A meeting between Russian President Vladimir Putin and Ukrainian President Volodymyr Zelensky is required after there is “clarity on all vital issues for Moscow,” Russian Foreign Minister Sergey Lavrov said Monday.
The West has ignored these issues, despite having been raised by Moscow for years, he added.
“Now, the main thing is to stop pandering to the Ukrainians who only seek to generate an image of negotiations and settlements. They succeeded in this when they sabotaged the Minsk agreements shortly after they inked them in February 2015, and as a result declared that they would not implement them,” Lavrov continued.
“That’s why their ability to mimic the process is well known to us. This time they won’t get away with it. We need a results-based outcome of the negotiations, which will be enshrined by the presidents,” he said.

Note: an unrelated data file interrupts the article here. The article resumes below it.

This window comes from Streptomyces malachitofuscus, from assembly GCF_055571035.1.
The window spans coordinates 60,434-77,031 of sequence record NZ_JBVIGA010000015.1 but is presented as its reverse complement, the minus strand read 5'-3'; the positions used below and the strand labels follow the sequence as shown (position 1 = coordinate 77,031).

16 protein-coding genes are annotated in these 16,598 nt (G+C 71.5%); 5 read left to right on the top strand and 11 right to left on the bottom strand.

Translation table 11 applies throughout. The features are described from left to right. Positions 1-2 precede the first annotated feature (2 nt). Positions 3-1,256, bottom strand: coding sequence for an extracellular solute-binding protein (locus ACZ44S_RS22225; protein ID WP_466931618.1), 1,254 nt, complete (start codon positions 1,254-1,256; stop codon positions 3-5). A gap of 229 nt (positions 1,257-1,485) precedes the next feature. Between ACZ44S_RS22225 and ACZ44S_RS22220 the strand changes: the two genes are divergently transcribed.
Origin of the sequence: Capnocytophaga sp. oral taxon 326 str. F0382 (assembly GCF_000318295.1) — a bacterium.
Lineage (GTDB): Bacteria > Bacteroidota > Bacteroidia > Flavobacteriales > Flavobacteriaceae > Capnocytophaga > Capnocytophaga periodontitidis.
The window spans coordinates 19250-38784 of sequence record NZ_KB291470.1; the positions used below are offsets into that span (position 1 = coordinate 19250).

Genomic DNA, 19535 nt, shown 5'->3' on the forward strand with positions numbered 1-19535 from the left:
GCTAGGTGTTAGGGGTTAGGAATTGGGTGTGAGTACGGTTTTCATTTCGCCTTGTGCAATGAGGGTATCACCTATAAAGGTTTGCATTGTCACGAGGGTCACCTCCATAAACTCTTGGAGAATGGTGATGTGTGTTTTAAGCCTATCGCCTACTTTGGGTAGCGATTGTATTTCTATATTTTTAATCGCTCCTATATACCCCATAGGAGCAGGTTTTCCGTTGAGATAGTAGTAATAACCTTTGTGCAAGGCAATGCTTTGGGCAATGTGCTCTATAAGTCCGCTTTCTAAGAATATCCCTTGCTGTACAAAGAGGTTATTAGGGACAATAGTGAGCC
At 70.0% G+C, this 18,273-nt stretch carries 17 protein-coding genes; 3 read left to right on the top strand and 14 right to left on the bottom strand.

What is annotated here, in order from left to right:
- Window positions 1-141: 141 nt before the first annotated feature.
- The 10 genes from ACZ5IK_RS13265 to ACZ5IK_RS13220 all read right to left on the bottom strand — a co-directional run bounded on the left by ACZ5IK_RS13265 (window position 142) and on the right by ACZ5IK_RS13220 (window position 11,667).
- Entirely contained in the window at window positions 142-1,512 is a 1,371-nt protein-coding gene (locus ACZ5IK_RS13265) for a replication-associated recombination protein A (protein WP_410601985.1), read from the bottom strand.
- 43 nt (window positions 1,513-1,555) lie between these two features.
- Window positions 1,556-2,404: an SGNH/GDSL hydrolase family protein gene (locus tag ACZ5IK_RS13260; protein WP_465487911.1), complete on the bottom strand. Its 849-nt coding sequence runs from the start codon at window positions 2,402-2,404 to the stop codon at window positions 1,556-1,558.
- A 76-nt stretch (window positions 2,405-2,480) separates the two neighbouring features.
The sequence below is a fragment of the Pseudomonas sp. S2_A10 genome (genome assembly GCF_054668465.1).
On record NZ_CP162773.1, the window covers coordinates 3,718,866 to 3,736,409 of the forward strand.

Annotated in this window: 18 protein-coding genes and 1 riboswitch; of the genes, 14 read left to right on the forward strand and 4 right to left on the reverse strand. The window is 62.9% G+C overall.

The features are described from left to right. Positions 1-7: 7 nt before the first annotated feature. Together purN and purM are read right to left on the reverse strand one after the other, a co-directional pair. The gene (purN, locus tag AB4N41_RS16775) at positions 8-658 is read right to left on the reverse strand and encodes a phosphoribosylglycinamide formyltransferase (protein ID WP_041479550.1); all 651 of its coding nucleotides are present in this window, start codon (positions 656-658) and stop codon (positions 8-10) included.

Some more context: Russia-Ukraine talks are set to resume in-person in Istanbul this week, Lavrov said earlier on Monday during a news conference.
“These negotiations are ongoing. They will be resumed today-tomorrow in Istanbul in-person after a series of video conferences,” Lavrov said. “And we are interested that these negotiations would bring a result and that this result would achieve our fundamental goals,” he said.
“The fact that it was decided to continue negotiations in person is important,” Kremlin spokesperson Dmitry Peskov said Monday during a call with journalists.
Peskov said the talks between the two sides are likely to resume Tuesday.
Swedish Prime Minister Magdalena Andersson said Monday that a repeat of a refugee crisis such as that of 2015 must be avoided.
“We cannot repeat the situation of 2015, we took in 12% of the refugees, but we cannot do this again now,” Andersson said, speaking at a joint news conference with German Chancellor Olaf Scholz in Berlin.
“We have to push for an end of this war,” Andersson added. The prime minister also acknowledged Poland’s help in taking in Ukrainian refugees.
In 2015, 156,400 people sought asylum in Sweden, according to the United Nations High Commissioner for Refugees (UNHCR). Sweden was the third-highest recipient of asylum requests after Germany (441,900) and the United States (172,700), per UNHCR data.